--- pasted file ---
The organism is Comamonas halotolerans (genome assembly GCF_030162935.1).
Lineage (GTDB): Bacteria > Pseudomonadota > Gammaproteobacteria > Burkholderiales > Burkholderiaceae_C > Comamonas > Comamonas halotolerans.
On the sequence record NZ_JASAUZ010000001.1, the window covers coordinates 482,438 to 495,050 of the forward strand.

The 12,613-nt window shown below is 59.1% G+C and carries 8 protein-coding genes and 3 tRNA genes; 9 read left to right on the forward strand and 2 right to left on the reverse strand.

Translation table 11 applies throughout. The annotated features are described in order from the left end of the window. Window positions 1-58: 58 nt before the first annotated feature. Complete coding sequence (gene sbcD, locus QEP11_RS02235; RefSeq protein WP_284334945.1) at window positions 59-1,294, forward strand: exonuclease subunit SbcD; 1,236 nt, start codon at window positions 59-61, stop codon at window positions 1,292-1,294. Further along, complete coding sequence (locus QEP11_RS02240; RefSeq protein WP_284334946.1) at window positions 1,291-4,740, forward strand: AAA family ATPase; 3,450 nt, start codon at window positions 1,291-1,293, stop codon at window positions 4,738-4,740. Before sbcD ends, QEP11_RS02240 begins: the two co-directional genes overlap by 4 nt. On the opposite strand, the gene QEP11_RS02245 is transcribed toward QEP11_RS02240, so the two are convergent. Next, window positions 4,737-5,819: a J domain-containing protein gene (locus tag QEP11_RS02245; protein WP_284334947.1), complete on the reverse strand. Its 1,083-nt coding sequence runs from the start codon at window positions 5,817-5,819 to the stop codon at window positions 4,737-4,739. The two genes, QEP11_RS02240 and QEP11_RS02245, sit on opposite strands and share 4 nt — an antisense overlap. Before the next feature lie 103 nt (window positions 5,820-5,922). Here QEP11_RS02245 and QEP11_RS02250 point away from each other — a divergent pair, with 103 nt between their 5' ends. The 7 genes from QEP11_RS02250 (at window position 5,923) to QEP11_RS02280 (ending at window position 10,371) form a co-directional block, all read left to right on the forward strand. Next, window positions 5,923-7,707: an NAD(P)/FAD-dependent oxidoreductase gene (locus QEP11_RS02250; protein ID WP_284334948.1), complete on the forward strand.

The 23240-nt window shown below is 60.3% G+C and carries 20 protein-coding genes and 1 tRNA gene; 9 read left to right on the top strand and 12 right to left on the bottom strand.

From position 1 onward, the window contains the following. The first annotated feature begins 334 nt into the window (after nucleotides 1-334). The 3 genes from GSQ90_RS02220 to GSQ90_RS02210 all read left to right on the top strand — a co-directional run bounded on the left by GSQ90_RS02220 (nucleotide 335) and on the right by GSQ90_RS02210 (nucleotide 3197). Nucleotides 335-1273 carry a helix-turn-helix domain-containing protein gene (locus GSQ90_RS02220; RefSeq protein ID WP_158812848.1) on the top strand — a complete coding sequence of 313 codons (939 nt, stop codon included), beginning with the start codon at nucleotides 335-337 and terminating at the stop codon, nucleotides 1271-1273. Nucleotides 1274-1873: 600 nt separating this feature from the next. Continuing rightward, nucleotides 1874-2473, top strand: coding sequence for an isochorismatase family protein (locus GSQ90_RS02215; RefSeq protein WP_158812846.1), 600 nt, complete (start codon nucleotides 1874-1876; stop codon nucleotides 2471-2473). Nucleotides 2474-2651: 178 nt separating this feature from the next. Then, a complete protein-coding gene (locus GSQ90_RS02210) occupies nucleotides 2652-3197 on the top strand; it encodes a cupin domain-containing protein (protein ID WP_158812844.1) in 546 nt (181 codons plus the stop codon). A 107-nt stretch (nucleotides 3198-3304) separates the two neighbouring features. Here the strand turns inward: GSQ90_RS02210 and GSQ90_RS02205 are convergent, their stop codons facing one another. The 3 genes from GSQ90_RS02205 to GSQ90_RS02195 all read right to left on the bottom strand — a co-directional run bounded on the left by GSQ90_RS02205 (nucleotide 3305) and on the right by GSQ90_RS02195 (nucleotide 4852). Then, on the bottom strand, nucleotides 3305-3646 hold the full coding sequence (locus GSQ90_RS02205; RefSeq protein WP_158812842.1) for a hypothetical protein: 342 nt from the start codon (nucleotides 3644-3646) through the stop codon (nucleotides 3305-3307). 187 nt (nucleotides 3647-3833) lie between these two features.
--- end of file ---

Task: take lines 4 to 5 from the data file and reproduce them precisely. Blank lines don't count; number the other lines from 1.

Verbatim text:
The 12,613-nt window shown below is 59.1% G+C and carries 8 protein-coding genes and 3 tRNA genes; 9 read left to right on the forward strand and 2 right to left on the reverse strand.

Translation table 11 applies throughout. The annotated features are described in order from the left end of the window. Window positions 1-58: 58 nt before the first annotated feature. Complete coding sequence (gene sbcD, locus QEP11_RS02235; RefSeq protein WP_284334945.1) at window positions 59-1,294, forward strand: exonuclease subunit SbcD; 1,236 nt, start codon at window positions 59-61, stop codon at window positions 1,292-1,294. Further along, complete coding sequence (locus QEP11_RS02240; RefSeq protein WP_284334946.1) at window positions 1,291-4,740, forward strand: AAA family ATPase; 3,450 nt, start codon at window positions 1,291-1,293, stop codon at window positions 4,738-4,740. Before sbcD ends, QEP11_RS02240 begins: the two co-directional genes overlap by 4 nt. On the opposite strand, the gene QEP11_RS02245 is transcribed toward QEP11_RS02240, so the two are convergent. Next, window positions 4,737-5,819: a J domain-containing protein gene (locus tag QEP11_RS02245; protein WP_284334947.1), complete on the reverse strand. Its 1,083-nt coding sequence runs from the start codon at window positions 5,817-5,819 to the stop codon at window positions 4,737-4,739. The two genes, QEP11_RS02240 and QEP11_RS02245, sit on opposite strands and share 4 nt — an antisense overlap. Before the next feature lie 103 nt (window positions 5,820-5,922). Here QEP11_RS02245 and QEP11_RS02250 point away from each other — a divergent pair, with 103 nt between their 5' ends. The 7 genes from QEP11_RS02250 (at window position 5,923) to QEP11_RS02280 (ending at window position 10,371) form a co-directional block, all read left to right on the forward strand. Next, window positions 5,923-7,707: an NAD(P)/FAD-dependent oxidoreductase gene (locus QEP11_RS02250; protein ID WP_284334948.1), complete on the forward strand.